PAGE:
When the walls talk, they tell stories of our history
A glance at the front page of the Sunday morning paper is enough to put a smile on the face of the Grim Reaper.
"24 Men Killed In Kentucky Explosion," shrieks one headline, referring to a coal mine disaster that also injured 25 miners in Clay, Ky.
Or consider the sad story about the family in Bellingham, Wash., whose car was hit by a train, fatally injuring the father and a daughter, age 2. The mother wasn't expected to live; the 6-year-old daughter was badly injured.
Then there is the lockjaw germ found in plaster sold in Boise, Idaho, not to mention the shooting death of a ringleader of an anti-war uprising in Oklahoma.
Holy moly. And that was just the domestic news.
Things weren't much better across the pond, what with troops killing each other in France, a Holland-American line ship striking a mine and the British premier warning of dire times ahead.
Obviously, this isn't today's Mail Tribune but the Aug. 5, 1917, edition of the Medford Sun. It was the Sunday morning sister paper to the then-afternoon Mail Tribune.
Brown and brittle, the old paper was among those found in the historic Wesley Howard house on Ross Lane in Medford while it was under demolition last month. Howard, who died at 87, never married. In his will, he left the 68-acre parcel his grandparents bought in the early 1900s for a future sports park.
While it was sad to see the 1890-circa house razed, much of the usable wood was salvaged. The Southern Oregon chapter of the National Railway Historical Society plans to use the wood to rebuild old trains and the historic Woodville depot.
It was in the walls of the old house that the newspapers were found. They were being used for insulation.
As a journalistic wag observed, it's a case of the walls talking.
While the front page was full of doom and gloom, the inside pages offered more interesting insights on the life and times of our forefathers and foremothers.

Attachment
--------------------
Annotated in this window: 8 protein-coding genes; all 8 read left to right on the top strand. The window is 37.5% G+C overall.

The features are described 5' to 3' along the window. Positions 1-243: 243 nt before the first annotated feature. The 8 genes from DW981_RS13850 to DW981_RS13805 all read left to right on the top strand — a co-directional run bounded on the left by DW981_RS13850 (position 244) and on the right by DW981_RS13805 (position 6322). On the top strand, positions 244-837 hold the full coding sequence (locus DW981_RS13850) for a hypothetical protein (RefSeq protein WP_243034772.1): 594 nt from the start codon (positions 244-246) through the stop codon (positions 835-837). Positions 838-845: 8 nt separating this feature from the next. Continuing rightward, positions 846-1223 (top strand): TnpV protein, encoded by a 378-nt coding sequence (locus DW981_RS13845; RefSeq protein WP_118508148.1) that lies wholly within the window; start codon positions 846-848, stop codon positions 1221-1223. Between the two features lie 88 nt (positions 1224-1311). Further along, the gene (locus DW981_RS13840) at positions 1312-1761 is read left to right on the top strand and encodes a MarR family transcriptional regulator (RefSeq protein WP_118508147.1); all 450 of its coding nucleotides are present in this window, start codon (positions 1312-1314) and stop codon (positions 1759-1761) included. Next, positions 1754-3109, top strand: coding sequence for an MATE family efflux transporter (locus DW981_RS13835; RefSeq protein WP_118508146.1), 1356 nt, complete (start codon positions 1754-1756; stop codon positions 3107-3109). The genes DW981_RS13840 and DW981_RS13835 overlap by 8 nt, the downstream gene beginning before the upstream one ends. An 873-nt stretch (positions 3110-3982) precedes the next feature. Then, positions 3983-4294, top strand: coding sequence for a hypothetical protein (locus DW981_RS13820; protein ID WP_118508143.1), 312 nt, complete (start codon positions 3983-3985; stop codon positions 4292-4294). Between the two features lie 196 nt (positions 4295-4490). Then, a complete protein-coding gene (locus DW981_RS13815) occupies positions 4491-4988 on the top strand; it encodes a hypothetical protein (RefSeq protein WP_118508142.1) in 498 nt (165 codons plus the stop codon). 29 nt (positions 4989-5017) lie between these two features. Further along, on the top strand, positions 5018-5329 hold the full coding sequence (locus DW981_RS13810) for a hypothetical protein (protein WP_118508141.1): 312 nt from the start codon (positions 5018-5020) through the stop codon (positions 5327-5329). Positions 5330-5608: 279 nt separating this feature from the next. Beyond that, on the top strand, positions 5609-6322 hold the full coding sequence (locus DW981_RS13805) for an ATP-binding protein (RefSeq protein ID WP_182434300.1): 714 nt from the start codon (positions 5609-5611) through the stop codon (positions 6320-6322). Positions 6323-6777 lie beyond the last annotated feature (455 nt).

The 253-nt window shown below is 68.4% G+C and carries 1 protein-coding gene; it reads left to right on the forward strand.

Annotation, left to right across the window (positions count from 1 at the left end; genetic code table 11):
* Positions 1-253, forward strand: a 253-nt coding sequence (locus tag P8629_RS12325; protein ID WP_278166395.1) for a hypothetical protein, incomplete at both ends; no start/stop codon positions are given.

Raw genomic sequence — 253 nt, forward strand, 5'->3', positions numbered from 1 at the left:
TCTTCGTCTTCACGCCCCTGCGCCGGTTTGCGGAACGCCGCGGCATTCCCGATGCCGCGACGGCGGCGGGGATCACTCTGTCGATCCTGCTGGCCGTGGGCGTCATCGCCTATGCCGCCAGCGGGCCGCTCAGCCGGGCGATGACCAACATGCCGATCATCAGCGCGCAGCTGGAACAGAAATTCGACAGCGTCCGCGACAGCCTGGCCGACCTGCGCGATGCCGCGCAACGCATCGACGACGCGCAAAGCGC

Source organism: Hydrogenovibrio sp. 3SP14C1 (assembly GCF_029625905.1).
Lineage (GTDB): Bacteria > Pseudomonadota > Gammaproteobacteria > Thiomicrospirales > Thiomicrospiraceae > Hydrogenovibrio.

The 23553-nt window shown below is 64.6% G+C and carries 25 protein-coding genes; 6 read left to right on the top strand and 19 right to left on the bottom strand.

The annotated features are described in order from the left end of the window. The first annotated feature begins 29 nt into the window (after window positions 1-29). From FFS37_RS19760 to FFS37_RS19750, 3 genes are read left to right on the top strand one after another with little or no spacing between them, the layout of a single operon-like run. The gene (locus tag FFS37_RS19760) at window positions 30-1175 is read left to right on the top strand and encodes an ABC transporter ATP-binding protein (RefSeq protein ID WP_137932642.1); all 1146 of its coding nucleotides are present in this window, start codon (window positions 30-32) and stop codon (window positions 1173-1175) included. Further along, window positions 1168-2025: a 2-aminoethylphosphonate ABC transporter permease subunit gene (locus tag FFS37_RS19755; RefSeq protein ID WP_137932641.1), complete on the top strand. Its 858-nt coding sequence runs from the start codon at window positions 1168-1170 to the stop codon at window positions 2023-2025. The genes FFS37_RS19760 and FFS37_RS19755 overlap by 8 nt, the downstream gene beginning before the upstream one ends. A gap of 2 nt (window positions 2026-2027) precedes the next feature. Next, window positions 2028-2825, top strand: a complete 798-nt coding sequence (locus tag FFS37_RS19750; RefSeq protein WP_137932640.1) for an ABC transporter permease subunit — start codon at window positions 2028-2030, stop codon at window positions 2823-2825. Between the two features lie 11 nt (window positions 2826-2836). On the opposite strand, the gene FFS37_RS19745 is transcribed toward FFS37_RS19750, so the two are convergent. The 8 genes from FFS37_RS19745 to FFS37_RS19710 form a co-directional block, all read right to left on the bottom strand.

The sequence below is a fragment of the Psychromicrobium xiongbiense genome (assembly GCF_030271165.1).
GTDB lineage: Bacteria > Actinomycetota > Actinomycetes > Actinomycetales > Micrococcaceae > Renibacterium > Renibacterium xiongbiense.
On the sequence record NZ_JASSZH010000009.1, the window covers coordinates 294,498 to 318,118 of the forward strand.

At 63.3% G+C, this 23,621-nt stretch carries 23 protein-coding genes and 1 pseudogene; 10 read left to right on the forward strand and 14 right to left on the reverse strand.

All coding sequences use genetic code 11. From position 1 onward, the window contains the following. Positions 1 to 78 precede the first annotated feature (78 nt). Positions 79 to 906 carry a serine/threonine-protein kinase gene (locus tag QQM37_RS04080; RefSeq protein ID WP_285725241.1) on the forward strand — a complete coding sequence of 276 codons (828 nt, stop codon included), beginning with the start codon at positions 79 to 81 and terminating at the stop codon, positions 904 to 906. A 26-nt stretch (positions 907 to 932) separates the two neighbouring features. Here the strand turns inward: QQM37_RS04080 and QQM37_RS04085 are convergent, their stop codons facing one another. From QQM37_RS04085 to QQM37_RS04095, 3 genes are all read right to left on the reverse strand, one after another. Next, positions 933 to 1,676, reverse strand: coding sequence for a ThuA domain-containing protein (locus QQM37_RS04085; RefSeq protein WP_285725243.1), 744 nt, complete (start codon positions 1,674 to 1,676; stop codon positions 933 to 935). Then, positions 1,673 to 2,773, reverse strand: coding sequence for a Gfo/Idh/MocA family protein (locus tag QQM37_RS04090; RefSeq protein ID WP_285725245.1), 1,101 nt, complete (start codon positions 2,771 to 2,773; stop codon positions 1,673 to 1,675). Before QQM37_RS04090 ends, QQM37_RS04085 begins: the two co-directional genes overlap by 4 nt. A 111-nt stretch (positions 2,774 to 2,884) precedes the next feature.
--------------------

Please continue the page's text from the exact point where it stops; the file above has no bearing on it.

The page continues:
Although the two papers were owned by the same company, a Medford Sun editorial chastises the Mail Tribune for an earlier editorial attacking Sen. Robert LaFollette of Wisconsin for his outspoken opposition to World War I. The MT urged that LaFollette be imprisoned or interned for what it claimed were treasonable activities.
Not so fast, the Sun cautioned.
"We are fighting, are we not, to make the world safe for democracy? ... One of the cardinal privileges of democracy is the right of free speech," the Sunday morning paper rightly noted.
But many of the articles indicated there was plenty of support for the war back home in the Rogue Valley.
"The ladies of the Red Cross were very busy Friday afternoon making bandages for the soldier boys," read an entry in the Society column.
Consider another article regarding local doughboys.
"Letters received in Medford yesterday from the boys in Company 7 gave the information that 30 out of 60 of the Ashland company have been discharged for physical disabilities," it reported.
In another article, Glenn Eddings wrote home to his folks in Gold Hill to report on his Army training with the 13th Aero Squadron in Ohio.
"There are 59 Oregon boys in the camp, and they are all rapidly mastering the art of aerial navigation with the hope of soon being assigned to active service in France," he observed.
The local "boys" would get their chance when the American Expeditionary Forces began fighting in France that fall.
Meanwhile, over at the Page Theatre, Mary Pickford was starring in "The Pride of the Clan" as a "little Scotch darling of a lass." The Page Theatre Orchestra under the leadership of Harry Howell would accompany the flick. Admission was 15 cents for adults, 5 cents for children.
Another advertisement offered "Tree Tea" from Ceylon for what was apparently an exorbitant 60 cents a pound. "War has caused an advance of from 300 to 600 percent in one item alone — freight. This is why all tea prices are higher," explained a note in the ad.
But a man could buy a new summer suit for $6.89 at Daniels for Duds, boasted an ad for the Medford clothing store. A nightshirt could be had for 98 cents.
And there was the news article about the new 1918 model Buick having just arrived at the Power Auto Co. on Front Street in Medford.
"It is a battleship grey, seven passenger up-to-date car and is truly a very swell looker," the article read.
The cost for the touring car? A truly swell $1,645.
Reach reporter Paul Fattig at 776-4496 or e-mail him at firstname.lastname@example.org.